Citigroup said on Friday that it sold its stake in Housing Development Finance Corp for $1.9 billion (around R9,327 crore), as the bank steps up efforts to strengthen its capital base.
Citi said it would likely record an after-tax gain of about $722 million from the sale of its 9.9% holding in India’s biggest mortgage lender. The sale of the HDFC stake is part of the “ongoing capital planning efforts”, Citi said in a statement.
The bank sold 145.3 million HDFC shares at R657.56 each. The price represents a discount of about 6% to HDFC’s closing price on Thursday, when Citi launched the process to sell its stake. Sources had said the bank had invited bids between R630 and R703.55 per share.
The shares were bought by a large number of global funds as well as some local financial institutions, sources said. Citi was the sole bookrunner, they said.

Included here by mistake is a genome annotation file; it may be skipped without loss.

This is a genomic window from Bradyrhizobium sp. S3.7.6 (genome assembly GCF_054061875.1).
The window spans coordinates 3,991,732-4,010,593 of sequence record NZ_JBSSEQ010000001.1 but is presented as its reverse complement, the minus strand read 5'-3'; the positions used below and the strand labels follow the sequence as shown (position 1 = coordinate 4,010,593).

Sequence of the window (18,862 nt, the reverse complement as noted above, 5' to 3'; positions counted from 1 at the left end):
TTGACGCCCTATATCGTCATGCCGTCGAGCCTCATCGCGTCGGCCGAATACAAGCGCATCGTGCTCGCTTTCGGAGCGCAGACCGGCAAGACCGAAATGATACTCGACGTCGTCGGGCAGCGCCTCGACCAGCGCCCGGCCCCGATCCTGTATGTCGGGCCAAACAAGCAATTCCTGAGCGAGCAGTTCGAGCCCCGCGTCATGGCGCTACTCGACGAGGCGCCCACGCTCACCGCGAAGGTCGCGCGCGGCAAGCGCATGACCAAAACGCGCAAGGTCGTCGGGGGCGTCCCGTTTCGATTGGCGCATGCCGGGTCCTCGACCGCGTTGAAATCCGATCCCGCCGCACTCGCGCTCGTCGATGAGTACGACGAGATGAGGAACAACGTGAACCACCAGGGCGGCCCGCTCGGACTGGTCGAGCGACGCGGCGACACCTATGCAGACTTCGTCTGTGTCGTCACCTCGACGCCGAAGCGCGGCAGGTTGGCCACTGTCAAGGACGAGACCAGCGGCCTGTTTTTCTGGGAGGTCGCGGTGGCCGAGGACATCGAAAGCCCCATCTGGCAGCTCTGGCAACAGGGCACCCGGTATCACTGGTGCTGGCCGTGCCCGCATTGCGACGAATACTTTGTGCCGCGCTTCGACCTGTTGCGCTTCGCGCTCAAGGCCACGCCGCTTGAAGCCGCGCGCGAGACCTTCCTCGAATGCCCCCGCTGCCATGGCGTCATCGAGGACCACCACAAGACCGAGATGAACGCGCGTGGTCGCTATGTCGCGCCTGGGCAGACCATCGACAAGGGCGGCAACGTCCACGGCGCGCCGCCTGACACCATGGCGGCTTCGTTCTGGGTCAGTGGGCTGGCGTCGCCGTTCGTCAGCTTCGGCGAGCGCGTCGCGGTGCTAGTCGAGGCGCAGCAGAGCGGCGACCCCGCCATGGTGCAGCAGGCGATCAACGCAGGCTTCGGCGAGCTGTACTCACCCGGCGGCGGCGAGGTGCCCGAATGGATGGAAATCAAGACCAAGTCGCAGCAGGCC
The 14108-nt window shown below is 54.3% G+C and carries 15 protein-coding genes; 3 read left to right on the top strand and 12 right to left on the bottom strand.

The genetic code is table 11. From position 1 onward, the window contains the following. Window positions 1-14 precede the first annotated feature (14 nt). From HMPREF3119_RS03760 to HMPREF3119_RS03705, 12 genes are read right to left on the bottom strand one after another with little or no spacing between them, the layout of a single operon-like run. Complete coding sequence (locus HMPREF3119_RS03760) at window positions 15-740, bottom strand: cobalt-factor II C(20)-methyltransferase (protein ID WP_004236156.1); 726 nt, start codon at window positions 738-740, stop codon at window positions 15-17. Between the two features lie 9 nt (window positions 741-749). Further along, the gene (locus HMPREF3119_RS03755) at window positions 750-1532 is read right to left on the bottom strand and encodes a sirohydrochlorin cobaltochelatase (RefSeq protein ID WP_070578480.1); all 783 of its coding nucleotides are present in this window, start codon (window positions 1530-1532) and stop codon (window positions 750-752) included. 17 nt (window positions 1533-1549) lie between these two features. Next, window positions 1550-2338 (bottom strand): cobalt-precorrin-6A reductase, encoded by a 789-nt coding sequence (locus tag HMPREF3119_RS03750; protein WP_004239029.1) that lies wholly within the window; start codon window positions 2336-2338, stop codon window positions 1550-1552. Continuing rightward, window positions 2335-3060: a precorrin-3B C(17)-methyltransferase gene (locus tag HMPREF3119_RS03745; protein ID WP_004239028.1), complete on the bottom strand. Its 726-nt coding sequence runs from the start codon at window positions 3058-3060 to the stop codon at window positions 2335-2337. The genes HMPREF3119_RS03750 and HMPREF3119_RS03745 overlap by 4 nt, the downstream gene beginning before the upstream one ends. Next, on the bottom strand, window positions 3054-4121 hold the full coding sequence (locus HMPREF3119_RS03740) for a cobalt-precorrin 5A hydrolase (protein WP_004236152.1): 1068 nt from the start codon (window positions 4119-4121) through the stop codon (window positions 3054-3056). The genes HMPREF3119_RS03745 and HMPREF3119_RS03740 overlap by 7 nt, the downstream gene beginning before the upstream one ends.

“We are pleased with the results of our investment in HDFC and will continue to value our long-standing relationship with the company. Citi remains deeply committed to India. We continue to focus on growth opportunities in this very important market,” said Citi India CEO Pramit Jhaveri.
Responding to the development, HDFC vice-chairman and CEO Keki Mistry said: “As far as Citi is concerned, you know that how the capital market in the US is evolving and therefore it (stake sale) was necessary at some point for Citi. It was nothing to do with the performance of the company.” The HDFC scrip was down 3.45% and lost Rs 24.15 to close at Rs 676.20.
The share sale, the largest in India this year, follows the sale of stakes in other Indian financial firms by international investors including US-based private equity firm Carlyle and Singapore's state investor Temasek in recent weeks.
The sales have coincided with a sharp rise in the share prices of Indian financial companies, which would be among the main beneficiaries of the expected interest rate cuts by the Reserve Bank of India later in the year.
The deal puts Citi at the top of India's equity capital market league table, according to Thomson Reuters data. The bank,